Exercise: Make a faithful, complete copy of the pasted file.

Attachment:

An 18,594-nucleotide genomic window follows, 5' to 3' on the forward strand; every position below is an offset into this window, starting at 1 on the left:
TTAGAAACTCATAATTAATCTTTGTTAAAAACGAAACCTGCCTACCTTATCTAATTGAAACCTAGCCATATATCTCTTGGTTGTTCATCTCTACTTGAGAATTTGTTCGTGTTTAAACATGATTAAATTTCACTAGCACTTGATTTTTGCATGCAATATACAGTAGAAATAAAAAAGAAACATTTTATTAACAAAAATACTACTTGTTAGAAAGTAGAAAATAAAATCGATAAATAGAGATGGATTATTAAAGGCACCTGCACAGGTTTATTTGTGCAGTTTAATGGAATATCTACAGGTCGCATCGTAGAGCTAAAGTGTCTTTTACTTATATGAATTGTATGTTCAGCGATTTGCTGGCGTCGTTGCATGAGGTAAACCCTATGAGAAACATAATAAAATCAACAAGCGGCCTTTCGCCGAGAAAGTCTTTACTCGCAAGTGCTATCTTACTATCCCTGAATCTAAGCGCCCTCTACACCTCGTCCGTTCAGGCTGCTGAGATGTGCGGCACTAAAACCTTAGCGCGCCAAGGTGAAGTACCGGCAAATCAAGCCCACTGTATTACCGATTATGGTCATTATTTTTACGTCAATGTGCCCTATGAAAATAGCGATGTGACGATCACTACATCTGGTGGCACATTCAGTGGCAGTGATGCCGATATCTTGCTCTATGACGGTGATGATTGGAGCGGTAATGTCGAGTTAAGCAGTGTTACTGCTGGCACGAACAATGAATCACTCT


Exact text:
An 18,594-nucleotide genomic window follows, 5' to 3' on the forward strand; every position below is an offset into this window, starting at 1 on the left:
TTAGAAACTCATAATTAATCTTTGTTAAAAACGAAACCTGCCTACCTTATCTAATTGAAACCTAGCCATATATCTCTTGGTTGTTCATCTCTACTTGAGAATTTGTTCGTGTTTAAACATGATTAAATTTCACTAGCACTTGATTTTTGCATGCAATATACAGTAGAAATAAAAAAGAAACATTTTATTAACAAAAATACTACTTGTTAGAAAGTAGAAAATAAAATCGATAAATAGAGATGGATTATTAAAGGCACCTGCACAGGTTTATTTGTGCAGTTTAATGGAATATCTACAGGTCGCATCGTAGAGCTAAAGTGTCTTTTACTTATATGAATTGTATGTTCAGCGATTTGCTGGCGTCGTTGCATGAGGTAAACCCTATGAGAAACATAATAAAATCAACAAGCGGCCTTTCGCCGAGAAAGTCTTTACTCGCAAGTGCTATCTTACTATCCCTGAATCTAAGCGCCCTCTACACCTCGTCCGTTCAGGCTGCTGAGATGTGCGGCACTAAAACCTTAGCGCGCCAAGGTGAAGTACCGGCAAATCAAGCCCACTGTATTACCGATTATGGTCATTATTTTTACGTCAATGTGCCCTATGAAAATAGCGATGTGACGATCACTACATCTGGTGGCACATTCAGTGGCAGTGATGCCGATATCTTGCTCTATGACGGTGATGATTGGAGCGGTAATGTCGAGTTAAGCAGTGTTACTGCTGGCACGAACAATGAATCACTCT